• A Privileged Life

    Music & Books  

    by LeeAnne Jackson

    When I first picked up Susanna Salk’s book, A Privileged Life: Celebrating WASP Style (Assouline), I wasn’t quite sure that I would identify with this somewhat shrouded demographic. I’m a Southern Prep from a world of hot toddies, pearls, and the SEC.  A far cry, or so I thought, from champagne, riding boots, and Brown. After reading this lovely book, I found myself identifying with the traditional, intelligent, classic, and casual-yet-elegant aspects of this lifestyle and how it as a whole has contributed to the often-lost traditions in today’s American culture.

    Ms. Salk shares her own treasured memories of her childhood and adolescence in the book. Growing up in Massachusetts, surrounded by ribbon belts, Ivy League lacrosse, cocktails, Nantucket summers, Pulitzer shifts, and monogrammed sweaters at Milton, she is the perfect example of a WASP woman.

    Salk fills the pages with hundreds of photographs of famous WASPs, from Jackie, to Blythe Danner, Audrey Hepburn, Brooke Astor, Robert Redford, as well as many candid portraits of her friends and family. The lovely captions, and personal sentiments help the reader catch a real glimpse into this often emulated, yet misunderstood way of life.

    The book beautifully explains how WASPs, like many Americans, identify with traditions, and how members of this demographic seem to almost freeze with time. They seem forever youthful, in their beloved forty-year-old camel coats, inherited summer homes, and their weekly Saturday morning brunch. WASPs define heritage, grace, joie de vivre, and formal without being fancy.

    Although deeply rooted in tradition, the inherent definition of “WASP” has progressed through different eras and is a far cry from the original constraints of the word. While Salk’s parents emulated Grace Kelly and Cary Grant, her generation leaned toward Carole King and Ryan O’Neal. Today’s generation continues to add twists on the classics, but adhere to the tried-and-true preppie principles.  The barriers to this elusive American style of living have been removed, allowing increased accessibility for current generations. Even if you didn't grow up summering in the Cape, you may find yourself living slivers of a privileged life after all.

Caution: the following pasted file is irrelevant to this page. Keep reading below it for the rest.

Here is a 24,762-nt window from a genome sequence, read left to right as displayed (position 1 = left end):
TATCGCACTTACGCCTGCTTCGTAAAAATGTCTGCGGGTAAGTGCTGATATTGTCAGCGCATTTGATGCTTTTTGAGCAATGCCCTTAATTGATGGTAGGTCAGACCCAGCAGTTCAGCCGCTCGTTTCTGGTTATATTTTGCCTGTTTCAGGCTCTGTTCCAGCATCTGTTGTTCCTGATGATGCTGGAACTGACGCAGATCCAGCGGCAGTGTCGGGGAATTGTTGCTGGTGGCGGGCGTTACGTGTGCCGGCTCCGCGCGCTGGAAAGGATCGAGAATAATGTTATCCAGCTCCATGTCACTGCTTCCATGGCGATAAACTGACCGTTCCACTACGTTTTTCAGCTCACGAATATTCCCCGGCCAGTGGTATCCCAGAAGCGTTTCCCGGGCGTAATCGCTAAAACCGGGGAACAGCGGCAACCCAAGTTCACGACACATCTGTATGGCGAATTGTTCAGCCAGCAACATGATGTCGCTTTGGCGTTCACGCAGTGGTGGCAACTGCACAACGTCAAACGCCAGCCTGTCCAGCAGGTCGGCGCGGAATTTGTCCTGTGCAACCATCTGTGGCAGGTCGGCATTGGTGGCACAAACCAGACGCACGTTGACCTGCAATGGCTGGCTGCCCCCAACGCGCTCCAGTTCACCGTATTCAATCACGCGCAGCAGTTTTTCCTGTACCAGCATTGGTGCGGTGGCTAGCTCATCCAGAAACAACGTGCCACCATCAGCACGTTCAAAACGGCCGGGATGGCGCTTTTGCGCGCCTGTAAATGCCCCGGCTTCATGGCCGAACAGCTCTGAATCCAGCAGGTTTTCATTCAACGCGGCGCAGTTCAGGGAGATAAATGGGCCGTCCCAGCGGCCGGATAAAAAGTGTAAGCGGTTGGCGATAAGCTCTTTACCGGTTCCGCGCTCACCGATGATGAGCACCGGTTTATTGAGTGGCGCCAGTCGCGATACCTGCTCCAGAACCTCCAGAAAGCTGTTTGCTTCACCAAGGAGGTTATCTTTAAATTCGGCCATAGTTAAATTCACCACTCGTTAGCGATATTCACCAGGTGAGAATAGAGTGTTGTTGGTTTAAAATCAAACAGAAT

Nov 11, 2010 | Permalink (5) Total Comments

    Rosie left a comment on 11/14/2010 at 3:24 AM:

    Sounds like a great read.

    But, quick question: did you mean Katharine Hepburn? Audrey is from Belgium, but Katharine is definitely WASP through and through.

    Lee Anne left a comment on 11/12/2010 at 4:52 PM:

    @LBF—I am an outsider, which I stated in my review. Unfortunately Miss Salk doesn’t cover many of the topics you mentioned above, or I would have included them in my review. I feel the book gives a general overview of WASPs, and leans toward the pleasantries, not just the technical definition of “White Anglo-Saxon Protestant.” Obviously many of the people mentioned or photographed in the book have some of the qualities you stated in your comment, but as with any culture, Southern Prep or WASP, there are various contexts which can only be understood when fully submerged in the lifestyle. I identified with many topics Salk covered, but don’t consider myself a WASP expert by any mean. The book, much like this blog, educates the reader on why the Prep/WASP style is continuosly being reinvented, and ultimately will never go out of style. Thanks for taking the time to read.

    Joey Dee left a comment on 11/12/2010 at 12:54 AM:

    LBF is right. The personal lives of this group are anything but traditional. Your article is very good though, and if more people read anything to do with how to put oneself together, instead of walking around like they were in a Lil’ Wayne video, maybe decency will return.

    Laguna Beach Fogey left a comment on 11/12/2010 at 12:15 AM:

    Well said. Pleasant commentary. Great book. Obviously, written by an outsider.

    I will say, though, as someone who grew up in WASP community, you and your fellow writers have not even begun to scratch the surface of WASPdom.

    What about the, Alcoholism? Squash? Homosexualism? Right-wing politics? Bridge? Yachts? Adultery? Tennis? Lawn Bowling? Christianity (Anglican/Episcopal/Congregational/UCC)?

    S.N. Carpeaux left a comment on 11/11/2010 at 7:16 PM:

    Nicely done, LeeAnne. You’re review makes me want to read the book, not just set it on the coffee table.